German, Nordic and Baltic states move to help farmers with heatwave crisis

JULIAN STRATENSCHULTE

A farmer harvesting a field of rapeseed with a combine harvester, at sunset near Sehnde, Germany, 12 July 2016.

German, Nordic and Baltic states move to help farmers with heatwave crisis


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German, Swedish, Finnish, Lithuanian and Danish farmers are facing a drought and their governments are mulling special aid packages.

The European Commission pledged it own support on Tuesday, moving to allow the limited use of fallow land for animal feed. There is also coordination with local authorities to bring, where needed, some national subsidy payments forward.

Germany

The German farmers Association (DBV) is seeking €1bn, but agriculture minister Julia Kloeckner will not commit prior to August harvest, the public broadcaster DW reports.

Farmers estimate they could lose 20-to-30% of their production in products such as grain and rapeseed. Increasingly, the federal minister is under pressure to respond to specific emergency conditions in Mecklenburg-Vorpommern and Saxony-Anhalt.

The heatwave is harming specific harvests, such as wheat, and could force farmers to import animal feed given the damage to maize and grass. According to the head of the German farmers association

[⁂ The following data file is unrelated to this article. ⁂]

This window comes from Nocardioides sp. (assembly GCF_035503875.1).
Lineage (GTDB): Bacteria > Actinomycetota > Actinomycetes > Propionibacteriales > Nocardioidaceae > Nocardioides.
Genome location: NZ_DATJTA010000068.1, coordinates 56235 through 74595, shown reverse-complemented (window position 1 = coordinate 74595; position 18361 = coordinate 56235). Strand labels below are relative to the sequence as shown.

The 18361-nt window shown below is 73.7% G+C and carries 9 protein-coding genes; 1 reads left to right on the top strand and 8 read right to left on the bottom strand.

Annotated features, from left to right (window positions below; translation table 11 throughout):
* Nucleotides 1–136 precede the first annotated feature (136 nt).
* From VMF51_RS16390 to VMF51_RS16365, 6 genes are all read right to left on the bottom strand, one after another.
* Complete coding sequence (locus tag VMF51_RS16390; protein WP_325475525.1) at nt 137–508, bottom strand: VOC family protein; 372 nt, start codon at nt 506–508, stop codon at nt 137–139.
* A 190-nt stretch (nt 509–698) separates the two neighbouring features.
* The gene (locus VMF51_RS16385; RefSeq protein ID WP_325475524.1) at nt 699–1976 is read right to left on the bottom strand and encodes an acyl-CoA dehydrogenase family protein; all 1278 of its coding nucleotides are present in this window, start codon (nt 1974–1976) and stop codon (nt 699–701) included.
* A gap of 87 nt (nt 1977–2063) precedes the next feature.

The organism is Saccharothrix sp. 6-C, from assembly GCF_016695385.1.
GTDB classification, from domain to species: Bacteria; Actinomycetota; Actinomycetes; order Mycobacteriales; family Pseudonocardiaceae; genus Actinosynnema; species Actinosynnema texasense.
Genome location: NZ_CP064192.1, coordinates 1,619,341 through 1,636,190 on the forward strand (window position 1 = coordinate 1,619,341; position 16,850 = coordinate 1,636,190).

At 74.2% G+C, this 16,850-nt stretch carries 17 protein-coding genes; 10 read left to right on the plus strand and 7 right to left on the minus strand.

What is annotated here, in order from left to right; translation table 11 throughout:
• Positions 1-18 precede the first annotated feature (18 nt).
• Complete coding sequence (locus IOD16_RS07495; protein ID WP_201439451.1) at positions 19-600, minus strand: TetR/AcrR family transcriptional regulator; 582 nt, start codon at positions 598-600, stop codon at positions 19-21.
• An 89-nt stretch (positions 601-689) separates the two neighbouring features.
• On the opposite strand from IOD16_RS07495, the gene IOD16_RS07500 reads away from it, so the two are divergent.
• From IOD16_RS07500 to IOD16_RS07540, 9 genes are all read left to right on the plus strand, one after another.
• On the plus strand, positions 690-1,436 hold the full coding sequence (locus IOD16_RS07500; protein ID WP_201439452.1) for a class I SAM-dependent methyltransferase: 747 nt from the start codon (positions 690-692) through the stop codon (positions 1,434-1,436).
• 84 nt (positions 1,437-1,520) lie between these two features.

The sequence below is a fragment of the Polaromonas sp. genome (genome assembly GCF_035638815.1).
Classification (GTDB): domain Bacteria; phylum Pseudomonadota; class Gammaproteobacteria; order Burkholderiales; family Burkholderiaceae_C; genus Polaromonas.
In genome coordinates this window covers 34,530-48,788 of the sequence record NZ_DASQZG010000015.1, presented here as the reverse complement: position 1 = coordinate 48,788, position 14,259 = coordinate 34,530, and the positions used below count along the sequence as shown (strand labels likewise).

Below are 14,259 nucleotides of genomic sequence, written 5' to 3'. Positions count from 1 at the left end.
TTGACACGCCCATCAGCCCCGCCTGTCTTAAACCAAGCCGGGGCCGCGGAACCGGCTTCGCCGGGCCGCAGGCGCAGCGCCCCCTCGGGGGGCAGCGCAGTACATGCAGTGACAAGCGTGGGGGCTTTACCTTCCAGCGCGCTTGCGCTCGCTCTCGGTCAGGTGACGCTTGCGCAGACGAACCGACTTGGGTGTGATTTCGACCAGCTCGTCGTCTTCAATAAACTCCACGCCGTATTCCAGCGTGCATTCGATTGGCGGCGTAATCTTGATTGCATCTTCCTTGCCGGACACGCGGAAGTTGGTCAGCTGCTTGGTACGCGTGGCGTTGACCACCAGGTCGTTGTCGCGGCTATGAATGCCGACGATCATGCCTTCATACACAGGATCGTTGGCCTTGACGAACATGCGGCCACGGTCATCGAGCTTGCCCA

Scandinavia and the Baltic States

The Swedish minister of finance Magdalena Andersson has already moved in with a €116 million financial aid package.

As in Germany, there is a great concern in Sweden for the sparsity of animal feed for lamb and beef. The country expects the poorest harvest in 25 years. The Swedish Farmers Association is urging for a swift move to support farmers that are already facing prohibitive costs.

The Danish government is also mulling special assistance.

That is also the case in Lithuania, where a state of national state of emergency has been declared. Local reports estimate the loss of produce to range between 15-and-50%.

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